It is a sad truth that sanctioned disrespect and brutality occur daily in communities of color, yet too often go unreported. It has been happening for more than 500 years since Columbus and his crew sailed across an ocean and captured, enslaved, and murdered Indigenous people so that he could claim their land for his queen. Whether today’s victims are “merciless Indian savages,” as we are described in the Declaration of Independence (the same document that declares “all men are created equal”), or Breonna Taylor asleep in her bed, Ahmaud Arbery jogging down a street, or George Floyd lying on the ground under a police officer’s knee, the root cause is the same: the systemic, generational inability to recognize the humanity of others, brought to this land by the first immigrant-colonizers and enshrined in this nation’s founding documents.
Racism runs deep and wide across this land, like blood coursing through veins, beating to a drum—the heartbeat of hatred, living in the very document mayors, governors, generals, mothers, fathers, you, and I cite as our national ideal, our collective aspiration: “that all men are created equal.”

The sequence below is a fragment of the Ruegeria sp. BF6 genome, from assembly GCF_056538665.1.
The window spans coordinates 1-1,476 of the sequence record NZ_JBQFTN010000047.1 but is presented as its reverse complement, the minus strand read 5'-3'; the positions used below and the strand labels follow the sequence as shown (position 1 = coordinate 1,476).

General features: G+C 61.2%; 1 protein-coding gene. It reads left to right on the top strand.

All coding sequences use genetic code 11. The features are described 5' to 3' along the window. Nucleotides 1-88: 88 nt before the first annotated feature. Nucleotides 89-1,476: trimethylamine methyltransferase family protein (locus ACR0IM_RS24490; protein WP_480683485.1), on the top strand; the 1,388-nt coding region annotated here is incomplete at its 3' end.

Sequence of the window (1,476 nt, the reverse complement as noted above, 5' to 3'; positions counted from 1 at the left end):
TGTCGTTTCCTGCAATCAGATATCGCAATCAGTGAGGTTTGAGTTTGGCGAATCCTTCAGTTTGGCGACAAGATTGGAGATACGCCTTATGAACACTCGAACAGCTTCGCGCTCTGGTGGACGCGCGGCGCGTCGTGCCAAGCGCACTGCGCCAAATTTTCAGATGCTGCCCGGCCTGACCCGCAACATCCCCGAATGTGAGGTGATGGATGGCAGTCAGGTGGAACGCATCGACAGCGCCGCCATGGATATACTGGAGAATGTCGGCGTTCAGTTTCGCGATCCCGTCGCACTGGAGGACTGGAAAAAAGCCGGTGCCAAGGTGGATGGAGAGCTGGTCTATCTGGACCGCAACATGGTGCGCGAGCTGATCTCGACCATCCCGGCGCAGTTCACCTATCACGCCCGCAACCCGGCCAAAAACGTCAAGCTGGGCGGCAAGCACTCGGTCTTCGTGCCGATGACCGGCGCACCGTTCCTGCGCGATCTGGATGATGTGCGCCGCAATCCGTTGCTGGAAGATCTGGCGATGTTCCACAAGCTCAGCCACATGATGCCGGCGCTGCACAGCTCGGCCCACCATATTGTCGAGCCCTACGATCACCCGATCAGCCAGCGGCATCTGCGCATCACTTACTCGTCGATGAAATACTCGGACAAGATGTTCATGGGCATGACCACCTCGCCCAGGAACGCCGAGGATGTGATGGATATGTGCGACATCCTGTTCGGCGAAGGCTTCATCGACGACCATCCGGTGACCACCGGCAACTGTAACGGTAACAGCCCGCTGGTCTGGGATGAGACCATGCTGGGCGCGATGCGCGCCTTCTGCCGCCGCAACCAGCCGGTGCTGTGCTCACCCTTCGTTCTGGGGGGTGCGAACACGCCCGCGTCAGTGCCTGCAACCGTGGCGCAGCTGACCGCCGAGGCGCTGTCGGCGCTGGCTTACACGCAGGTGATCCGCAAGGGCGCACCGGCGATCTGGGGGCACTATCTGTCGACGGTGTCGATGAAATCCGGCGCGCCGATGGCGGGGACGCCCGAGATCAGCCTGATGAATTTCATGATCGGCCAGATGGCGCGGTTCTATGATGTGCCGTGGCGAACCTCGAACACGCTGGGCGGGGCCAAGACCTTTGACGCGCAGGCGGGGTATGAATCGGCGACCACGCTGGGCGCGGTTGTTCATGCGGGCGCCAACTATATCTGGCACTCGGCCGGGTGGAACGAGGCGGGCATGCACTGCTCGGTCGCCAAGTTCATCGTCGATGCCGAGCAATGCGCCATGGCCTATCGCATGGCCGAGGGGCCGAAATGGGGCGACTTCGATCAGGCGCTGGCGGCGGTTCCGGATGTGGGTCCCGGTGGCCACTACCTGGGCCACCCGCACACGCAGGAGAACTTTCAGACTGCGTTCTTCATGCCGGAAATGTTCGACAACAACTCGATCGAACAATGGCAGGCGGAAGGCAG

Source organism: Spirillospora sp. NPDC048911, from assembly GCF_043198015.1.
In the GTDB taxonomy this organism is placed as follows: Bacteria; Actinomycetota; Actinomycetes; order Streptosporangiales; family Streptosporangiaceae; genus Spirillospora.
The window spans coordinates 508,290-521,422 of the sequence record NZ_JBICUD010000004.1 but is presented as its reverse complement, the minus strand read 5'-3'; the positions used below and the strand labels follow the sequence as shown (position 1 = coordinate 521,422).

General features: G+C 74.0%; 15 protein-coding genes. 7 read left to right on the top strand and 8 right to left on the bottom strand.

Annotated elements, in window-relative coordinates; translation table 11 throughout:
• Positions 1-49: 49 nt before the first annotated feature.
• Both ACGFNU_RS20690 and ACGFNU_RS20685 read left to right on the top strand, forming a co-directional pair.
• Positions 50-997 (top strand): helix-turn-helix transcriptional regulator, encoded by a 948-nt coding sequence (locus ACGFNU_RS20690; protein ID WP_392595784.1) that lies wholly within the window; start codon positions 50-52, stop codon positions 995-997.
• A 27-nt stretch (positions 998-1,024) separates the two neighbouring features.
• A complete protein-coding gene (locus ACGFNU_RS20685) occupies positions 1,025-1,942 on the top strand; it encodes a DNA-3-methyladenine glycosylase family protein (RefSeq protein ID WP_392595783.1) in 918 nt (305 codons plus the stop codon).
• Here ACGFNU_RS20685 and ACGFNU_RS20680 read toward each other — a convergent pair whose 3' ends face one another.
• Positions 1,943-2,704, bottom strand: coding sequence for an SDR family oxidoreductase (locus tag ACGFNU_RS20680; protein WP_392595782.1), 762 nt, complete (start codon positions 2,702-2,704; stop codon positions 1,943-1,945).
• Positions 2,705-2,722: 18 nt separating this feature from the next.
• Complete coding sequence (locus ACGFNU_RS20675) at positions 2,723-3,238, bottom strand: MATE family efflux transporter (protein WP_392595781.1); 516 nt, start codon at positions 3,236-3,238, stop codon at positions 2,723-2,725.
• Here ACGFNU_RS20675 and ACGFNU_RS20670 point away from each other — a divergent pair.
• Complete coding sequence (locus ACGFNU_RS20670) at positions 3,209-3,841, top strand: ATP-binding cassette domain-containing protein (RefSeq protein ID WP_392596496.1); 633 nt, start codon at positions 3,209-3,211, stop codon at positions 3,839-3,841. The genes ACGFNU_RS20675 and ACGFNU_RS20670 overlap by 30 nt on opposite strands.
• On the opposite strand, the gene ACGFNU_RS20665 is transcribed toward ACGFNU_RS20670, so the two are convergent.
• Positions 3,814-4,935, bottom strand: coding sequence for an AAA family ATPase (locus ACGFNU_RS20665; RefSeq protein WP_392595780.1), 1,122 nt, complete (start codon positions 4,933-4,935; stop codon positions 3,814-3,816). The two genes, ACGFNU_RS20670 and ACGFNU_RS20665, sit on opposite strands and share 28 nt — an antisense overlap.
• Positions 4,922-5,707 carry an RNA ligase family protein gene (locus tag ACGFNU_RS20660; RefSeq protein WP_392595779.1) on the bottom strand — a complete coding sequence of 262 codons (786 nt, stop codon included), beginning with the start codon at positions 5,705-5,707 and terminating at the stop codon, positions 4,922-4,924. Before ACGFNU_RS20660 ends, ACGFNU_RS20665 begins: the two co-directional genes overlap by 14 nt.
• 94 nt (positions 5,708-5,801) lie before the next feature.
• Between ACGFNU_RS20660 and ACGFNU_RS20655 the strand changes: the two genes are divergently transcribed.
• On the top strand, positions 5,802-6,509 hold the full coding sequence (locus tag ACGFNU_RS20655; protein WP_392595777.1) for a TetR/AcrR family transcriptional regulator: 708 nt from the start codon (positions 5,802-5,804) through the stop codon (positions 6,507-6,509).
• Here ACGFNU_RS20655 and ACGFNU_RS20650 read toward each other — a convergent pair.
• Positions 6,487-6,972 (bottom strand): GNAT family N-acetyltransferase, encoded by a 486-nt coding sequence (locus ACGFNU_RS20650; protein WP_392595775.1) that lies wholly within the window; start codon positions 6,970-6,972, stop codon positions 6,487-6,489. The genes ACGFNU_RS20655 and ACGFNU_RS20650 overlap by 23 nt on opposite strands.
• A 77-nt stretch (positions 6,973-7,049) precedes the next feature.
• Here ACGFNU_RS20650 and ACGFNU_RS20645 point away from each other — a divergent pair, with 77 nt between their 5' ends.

Yet today’s protesters and peacemakers give us hope: they are redefining that phrase of division and hate—their actions are a sustained shout from the mountaintop that the people of this nation have the faith and grace to believe that every human being is born with certain rights—that Black lives matter.
As tribal colleges, we lift our voices. We commit to taking up the charge issued to us by the Honorable John Lewis, “It’s time to make some good trouble—necessary trouble.” It is time for all to stand and kneel and raise our fists in unity and equality; to review our own law enforcement training programs and practices (to share or to change); to work to ensure the right—and will—to vote in our marginalized communities; to provide forums for people to come together, talk, and heal and work toward a new Declaration of Independence and Equality—to do all that is needed to build a just world—a world in which our future generations are able to breathe.
Wazągųsra honį’ąp ra nąc wągojawi ną – The creator blessed us with life (Winnebago)
Wiċoni wak̇an – Life is Sacred (Lakota)
Naahiłii beda’iina’ nihił danilį – Black lives matter (Navajo)
Source URL: https://tribalcollegejournal.org/life-is-sacred-a-statemen…/